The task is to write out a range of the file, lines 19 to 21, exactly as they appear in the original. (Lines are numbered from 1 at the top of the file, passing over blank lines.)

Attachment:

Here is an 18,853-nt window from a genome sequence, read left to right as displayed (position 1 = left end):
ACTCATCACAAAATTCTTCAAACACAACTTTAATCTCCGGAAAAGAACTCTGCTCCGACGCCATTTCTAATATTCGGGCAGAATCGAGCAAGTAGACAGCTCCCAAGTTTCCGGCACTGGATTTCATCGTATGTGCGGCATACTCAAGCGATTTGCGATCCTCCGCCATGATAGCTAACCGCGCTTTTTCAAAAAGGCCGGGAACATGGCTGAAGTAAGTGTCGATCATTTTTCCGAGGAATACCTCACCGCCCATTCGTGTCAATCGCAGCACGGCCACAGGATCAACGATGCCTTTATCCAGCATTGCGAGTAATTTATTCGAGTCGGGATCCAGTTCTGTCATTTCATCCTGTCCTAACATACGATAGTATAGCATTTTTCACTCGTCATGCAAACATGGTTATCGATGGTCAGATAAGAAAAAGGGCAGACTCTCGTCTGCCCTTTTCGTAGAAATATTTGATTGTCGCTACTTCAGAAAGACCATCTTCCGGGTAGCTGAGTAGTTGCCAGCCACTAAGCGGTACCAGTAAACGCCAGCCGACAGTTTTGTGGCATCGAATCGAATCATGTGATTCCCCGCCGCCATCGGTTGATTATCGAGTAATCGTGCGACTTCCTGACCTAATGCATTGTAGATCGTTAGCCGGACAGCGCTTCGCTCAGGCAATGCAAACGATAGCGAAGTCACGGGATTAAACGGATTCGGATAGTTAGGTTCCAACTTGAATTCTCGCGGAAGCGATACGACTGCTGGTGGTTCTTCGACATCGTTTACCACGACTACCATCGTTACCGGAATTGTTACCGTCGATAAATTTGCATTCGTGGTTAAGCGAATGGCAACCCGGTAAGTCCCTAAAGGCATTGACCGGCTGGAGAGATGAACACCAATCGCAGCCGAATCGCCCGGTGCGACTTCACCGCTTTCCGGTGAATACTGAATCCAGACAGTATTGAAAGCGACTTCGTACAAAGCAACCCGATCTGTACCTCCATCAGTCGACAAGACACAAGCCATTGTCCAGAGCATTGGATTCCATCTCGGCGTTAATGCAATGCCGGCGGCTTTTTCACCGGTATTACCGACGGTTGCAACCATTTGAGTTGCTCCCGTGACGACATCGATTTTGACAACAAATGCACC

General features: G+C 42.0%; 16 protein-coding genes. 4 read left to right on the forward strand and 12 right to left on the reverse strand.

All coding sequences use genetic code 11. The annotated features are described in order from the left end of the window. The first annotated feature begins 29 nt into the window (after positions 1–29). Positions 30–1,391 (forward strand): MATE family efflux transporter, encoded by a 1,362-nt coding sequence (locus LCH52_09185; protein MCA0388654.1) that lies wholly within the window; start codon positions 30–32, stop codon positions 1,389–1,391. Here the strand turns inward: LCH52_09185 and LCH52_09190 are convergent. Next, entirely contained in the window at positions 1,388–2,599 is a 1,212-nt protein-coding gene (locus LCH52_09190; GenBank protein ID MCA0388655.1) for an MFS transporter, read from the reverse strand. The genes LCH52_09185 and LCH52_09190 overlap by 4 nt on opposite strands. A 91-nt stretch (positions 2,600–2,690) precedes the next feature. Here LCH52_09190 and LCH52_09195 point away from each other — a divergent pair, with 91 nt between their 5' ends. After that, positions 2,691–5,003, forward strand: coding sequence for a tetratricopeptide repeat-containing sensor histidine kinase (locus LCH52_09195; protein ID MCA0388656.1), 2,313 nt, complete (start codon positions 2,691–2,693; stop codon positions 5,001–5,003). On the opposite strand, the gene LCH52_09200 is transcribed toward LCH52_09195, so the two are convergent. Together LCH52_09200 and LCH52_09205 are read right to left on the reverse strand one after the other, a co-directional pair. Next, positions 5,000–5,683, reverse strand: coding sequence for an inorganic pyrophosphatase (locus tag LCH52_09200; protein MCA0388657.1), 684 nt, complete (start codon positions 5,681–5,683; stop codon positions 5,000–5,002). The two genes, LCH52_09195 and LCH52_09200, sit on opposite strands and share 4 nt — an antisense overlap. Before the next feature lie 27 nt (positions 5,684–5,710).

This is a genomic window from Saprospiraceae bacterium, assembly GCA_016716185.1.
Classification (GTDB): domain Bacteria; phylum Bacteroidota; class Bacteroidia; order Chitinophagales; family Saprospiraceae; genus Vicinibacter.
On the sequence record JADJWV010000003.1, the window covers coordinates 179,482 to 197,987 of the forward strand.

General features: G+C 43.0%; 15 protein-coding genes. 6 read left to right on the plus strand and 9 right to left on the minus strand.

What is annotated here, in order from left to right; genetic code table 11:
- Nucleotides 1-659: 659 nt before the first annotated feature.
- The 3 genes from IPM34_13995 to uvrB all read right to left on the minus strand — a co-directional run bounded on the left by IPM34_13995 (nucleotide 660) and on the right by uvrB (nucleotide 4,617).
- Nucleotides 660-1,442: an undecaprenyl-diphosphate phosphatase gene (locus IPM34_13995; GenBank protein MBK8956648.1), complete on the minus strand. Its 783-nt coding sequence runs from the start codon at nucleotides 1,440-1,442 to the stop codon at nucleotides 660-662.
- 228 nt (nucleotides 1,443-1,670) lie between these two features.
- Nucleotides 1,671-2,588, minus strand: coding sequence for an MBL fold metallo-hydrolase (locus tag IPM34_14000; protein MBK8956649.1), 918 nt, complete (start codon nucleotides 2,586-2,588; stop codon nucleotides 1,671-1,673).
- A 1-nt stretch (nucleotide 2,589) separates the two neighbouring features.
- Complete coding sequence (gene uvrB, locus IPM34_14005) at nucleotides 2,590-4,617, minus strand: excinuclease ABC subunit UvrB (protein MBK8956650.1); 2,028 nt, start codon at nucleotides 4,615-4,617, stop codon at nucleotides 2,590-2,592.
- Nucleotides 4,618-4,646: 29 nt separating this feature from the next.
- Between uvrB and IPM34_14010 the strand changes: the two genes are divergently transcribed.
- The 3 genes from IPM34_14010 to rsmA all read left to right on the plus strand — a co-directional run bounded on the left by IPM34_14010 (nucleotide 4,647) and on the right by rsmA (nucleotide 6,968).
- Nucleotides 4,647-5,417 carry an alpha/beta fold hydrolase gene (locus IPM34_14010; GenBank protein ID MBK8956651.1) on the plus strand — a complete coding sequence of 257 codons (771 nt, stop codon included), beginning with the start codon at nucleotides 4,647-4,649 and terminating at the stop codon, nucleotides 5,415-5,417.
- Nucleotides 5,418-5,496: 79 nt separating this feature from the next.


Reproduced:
- The 3 genes from IPM34_14010 to rsmA all read left to right on the plus strand — a co-directional run bounded on the left by IPM34_14010 (nucleotide 4,647) and on the right by rsmA (nucleotide 6,968).
- Nucleotides 4,647-5,417 carry an alpha/beta fold hydrolase gene (locus IPM34_14010; GenBank protein ID MBK8956651.1) on the plus strand — a complete coding sequence of 257 codons (771 nt, stop codon included), beginning with the start codon at nucleotides 4,647-4,649 and terminating at the stop codon, nucleotides 5,415-5,417.
- Nucleotides 5,418-5,496: 79 nt separating this feature from the next.